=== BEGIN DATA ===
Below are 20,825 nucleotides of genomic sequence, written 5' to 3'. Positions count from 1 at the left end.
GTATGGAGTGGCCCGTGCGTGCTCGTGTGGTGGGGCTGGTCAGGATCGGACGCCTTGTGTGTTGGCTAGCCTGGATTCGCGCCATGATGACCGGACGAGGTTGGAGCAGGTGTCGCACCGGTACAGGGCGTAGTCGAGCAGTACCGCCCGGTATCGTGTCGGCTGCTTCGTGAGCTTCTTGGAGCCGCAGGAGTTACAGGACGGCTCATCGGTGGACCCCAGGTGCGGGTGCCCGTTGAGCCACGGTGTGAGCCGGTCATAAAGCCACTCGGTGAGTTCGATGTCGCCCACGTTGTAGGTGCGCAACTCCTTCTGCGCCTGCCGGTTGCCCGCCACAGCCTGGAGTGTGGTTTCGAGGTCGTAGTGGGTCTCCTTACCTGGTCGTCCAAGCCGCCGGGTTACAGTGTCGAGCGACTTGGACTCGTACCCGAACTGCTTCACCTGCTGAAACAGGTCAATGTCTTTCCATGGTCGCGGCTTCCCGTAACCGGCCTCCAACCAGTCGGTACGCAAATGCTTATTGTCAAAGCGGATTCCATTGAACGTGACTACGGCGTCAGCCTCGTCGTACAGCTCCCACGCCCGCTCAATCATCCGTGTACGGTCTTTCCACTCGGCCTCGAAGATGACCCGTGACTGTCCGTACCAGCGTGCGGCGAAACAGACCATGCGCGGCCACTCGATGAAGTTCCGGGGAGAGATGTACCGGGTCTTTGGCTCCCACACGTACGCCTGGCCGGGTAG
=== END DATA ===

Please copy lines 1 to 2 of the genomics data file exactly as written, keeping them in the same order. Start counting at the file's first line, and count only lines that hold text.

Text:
Below are 20,825 nucleotides of genomic sequence, written 5' to 3'. Positions count from 1 at the left end.
GTATGGAGTGGCCCGTGCGTGCTCGTGTGGTGGGGCTGGTCAGGATCGGACGCCTTGTGTGTTGGCTAGCCTGGATTCGCGCCATGATGACCGGACGAGGTTGGAGCAGGTGTCGCACCGGTACAGGGCGTAGTCGAGCAGTACCGCCCGGTATCGTGTCGGCTGCTTCGTGAGCTTCTTGGAGCCGCAGGAGTTACAGGACGGCTCATCGGTGGACCCCAGGTGCGGGTGCCCGTTGAGCCACGGTGTGAGCCGGTCATAAAGCCACTCGGTGAGTTCGATGTCGCCCACGTTGTAGGTGCGCAACTCCTTCTGCGCCTGCCGGTTGCCCGCCACAGCCTGGAGTGTGGTTTCGAGGTCGTAGTGGGTCTCCTTACCTGGTCGTCCAAGCCGCCGGGTTACAGTGTCGAGCGACTTGGACTCGTACCCGAACTGCTTCACCTGCTGAAACAGGTCAATGTCTTTCCATGGTCGCGGCTTCCCGTAACCGGCCTCCAACCAGTCGGTACGCAAATGCTTATTGTCAAAGCGGATTCCATTGAACGTGACTACGGCGTCAGCCTCGTCGTACAGCTCCCACGCCCGCTCAATCATCCGTGTACGGTCTTTCCACTCGGCCTCGAAGATGACCCGTGACTGTCCGTACCAGCGTGCGGCGAAACAGACCATGCGCGGCCACTCGATGAAGTTCCGGGGAGAGATGTACCGGGTCTTTGGCTCCCACACGTACGCCTGGCCGGGTAG